6.5 C
New York
Sunday, July 25, 2021

Turmeric may not be as good as it is considered – nutritionist reveals linked side effects

Must Read

Kamal Saini
Kamal S. has been Journalist and Writer for Business, Hardware and Gadgets at Revyuh.com since 2018. He deals with B2b, Funding, Blockchain, Law, IT security, privacy, surveillance, digital self-defense and network policy. As part of his studies of political science, sociology and law, he researched the impact of technology on human coexistence. Email: kamal (at) revyuh (dot) com

Turmeric, the bright yellow Asian spice often used in curries, has gained quite a reputation as a superfood. It’s been touted for its anti-inflammatory and antioxidant properties and known as a natural defense against cancer and Alzheimer’s disease.

There are so many reasons to include the “golden spice” in your daily diet. But according to Dr. Atli Arnarson, its most famous compound doesn’t live up to its hype.

He accepts that “Supplements of turmeric, or curcumin — its main active ingredient — are becoming increasingly common.”

“However, some people are concerned about the possible side effects of high-dose turmeric and curcumin supplements.

“There are no official recommendations for the intake of turmeric, and the maximum tolerable intake level has not been identified.

“However, as a general rule, you should not exceed the dosage recommendations you find on supplement labels.”

Turmeric has been used in Indian and Chinese cooking (and traditional medicine) for centuries. It works as natural medicine.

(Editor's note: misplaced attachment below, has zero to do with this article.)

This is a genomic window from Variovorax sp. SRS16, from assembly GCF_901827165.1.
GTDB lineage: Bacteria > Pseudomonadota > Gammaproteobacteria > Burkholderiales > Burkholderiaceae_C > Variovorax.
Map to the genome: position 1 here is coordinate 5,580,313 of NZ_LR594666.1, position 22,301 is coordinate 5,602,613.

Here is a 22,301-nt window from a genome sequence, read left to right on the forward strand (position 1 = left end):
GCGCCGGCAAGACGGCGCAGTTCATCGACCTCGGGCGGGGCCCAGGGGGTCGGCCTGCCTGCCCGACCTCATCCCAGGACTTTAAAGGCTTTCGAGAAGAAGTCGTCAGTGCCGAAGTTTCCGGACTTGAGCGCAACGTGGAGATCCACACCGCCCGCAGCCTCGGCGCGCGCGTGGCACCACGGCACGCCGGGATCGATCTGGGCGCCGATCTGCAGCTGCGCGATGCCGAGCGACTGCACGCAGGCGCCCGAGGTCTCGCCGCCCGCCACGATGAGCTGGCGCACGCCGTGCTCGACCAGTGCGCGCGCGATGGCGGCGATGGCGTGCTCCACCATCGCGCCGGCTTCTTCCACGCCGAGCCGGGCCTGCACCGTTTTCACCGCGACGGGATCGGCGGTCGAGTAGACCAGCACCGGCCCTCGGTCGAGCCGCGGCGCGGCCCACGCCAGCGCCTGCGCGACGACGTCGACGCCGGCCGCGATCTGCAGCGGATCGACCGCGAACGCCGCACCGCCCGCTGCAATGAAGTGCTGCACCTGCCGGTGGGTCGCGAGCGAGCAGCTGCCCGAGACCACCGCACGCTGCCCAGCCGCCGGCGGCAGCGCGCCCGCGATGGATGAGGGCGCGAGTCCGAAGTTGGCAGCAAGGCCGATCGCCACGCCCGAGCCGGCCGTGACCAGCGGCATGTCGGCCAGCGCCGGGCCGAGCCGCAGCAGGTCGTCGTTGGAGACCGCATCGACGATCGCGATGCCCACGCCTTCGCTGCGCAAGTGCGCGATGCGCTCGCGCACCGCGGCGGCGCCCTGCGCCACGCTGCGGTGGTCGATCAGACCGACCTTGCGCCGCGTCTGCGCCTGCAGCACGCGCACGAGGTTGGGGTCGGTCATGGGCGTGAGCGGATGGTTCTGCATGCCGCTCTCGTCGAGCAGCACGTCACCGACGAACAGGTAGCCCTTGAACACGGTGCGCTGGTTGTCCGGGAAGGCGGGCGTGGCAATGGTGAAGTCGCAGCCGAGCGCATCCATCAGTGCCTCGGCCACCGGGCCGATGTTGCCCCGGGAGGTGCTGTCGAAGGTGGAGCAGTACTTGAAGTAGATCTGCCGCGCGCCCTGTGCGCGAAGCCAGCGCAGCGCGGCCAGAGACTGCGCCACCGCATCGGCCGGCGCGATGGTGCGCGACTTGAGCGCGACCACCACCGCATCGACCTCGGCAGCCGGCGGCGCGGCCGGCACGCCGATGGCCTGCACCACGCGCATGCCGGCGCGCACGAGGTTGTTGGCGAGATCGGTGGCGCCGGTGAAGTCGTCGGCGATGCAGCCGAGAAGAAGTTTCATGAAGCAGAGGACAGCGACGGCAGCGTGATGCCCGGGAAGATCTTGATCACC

But excessive consumption of food or take any food may cause harm to our body system.

According to the expert, some people may develop nausea and diarrhoea, while others may have dizziness or stomach pain.

The spice does, however, contain oxalate – an organic acid – that’s been linked to kidney stones.

Only predisposed individuals are at risk of kidney stones from oxalate, though, said Arnarson.

Excessive use of turmeric may also lead to an iron deficiency, and also cause some blood clotting problems.

If you’re pregnant, you should avoid taking turmeric in medical doses.

Otherwise, turmeric is generally safe to use as a supplement, or as a topical cream.

It’s been touted as a potential remedy for hay fever, as it reduces the likelihood of sneezing, runny noses and congestion.

Turmeric could even lower the amount of cholesterol and fats in the blood.

You should speak to a doctor or nutritionist for advice on taking any new supplements.

- Advertisement -
- Advertisement -

Latest News

Low levels of this vitamin may lead to Opioid addiction

The results of the study, published in Science Advances, say that using low-cost supplements to treat the widespread issue of...
- Advertisement -

More Articles Like This

- Advertisement -